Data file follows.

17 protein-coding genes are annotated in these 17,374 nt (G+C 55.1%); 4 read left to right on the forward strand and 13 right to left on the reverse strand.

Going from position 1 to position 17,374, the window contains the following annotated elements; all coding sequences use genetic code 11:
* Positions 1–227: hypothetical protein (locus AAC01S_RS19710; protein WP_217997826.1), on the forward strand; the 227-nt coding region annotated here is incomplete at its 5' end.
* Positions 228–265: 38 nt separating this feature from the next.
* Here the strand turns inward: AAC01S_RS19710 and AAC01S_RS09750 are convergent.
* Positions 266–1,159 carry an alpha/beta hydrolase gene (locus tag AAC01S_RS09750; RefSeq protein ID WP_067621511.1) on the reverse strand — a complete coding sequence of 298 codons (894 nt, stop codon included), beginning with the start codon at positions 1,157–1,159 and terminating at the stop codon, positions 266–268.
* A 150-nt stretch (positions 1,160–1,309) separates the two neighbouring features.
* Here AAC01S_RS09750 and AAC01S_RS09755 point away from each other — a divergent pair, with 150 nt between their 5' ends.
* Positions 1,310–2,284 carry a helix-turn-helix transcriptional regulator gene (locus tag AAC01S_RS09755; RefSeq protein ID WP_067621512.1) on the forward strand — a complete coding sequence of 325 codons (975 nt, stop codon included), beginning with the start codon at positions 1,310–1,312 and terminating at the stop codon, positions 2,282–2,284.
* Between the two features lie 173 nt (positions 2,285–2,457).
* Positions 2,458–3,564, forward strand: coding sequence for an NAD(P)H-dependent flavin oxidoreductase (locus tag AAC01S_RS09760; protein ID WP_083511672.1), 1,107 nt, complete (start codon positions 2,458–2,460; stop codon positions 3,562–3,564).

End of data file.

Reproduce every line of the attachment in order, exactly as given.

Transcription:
17 protein-coding genes are annotated in these 17,374 nt (G+C 55.1%); 4 read left to right on the forward strand and 13 right to left on the reverse strand.

Going from position 1 to position 17,374, the window contains the following annotated elements; all coding sequences use genetic code 11:
* Positions 1–227: hypothetical protein (locus AAC01S_RS19710; protein WP_217997826.1), on the forward strand; the 227-nt coding region annotated here is incomplete at its 5' end.
* Positions 228–265: 38 nt separating this feature from the next.
* Here the strand turns inward: AAC01S_RS19710 and AAC01S_RS09750 are convergent.
* Positions 266–1,159 carry an alpha/beta hydrolase gene (locus tag AAC01S_RS09750; RefSeq protein ID WP_067621511.1) on the reverse strand — a complete coding sequence of 298 codons (894 nt, stop codon included), beginning with the start codon at positions 1,157–1,159 and terminating at the stop codon, positions 266–268.
* A 150-nt stretch (positions 1,160–1,309) separates the two neighbouring features.
* Here AAC01S_RS09750 and AAC01S_RS09755 point away from each other — a divergent pair, with 150 nt between their 5' ends.
* Positions 1,310–2,284 carry a helix-turn-helix transcriptional regulator gene (locus tag AAC01S_RS09755; RefSeq protein ID WP_067621512.1) on the forward strand — a complete coding sequence of 325 codons (975 nt, stop codon included), beginning with the start codon at positions 1,310–1,312 and terminating at the stop codon, positions 2,282–2,284.
* Between the two features lie 173 nt (positions 2,285–2,457).
* Positions 2,458–3,564, forward strand: coding sequence for an NAD(P)H-dependent flavin oxidoreductase (locus tag AAC01S_RS09760; protein ID WP_083511672.1), 1,107 nt, complete (start codon positions 2,458–2,460; stop codon positions 3,562–3,564).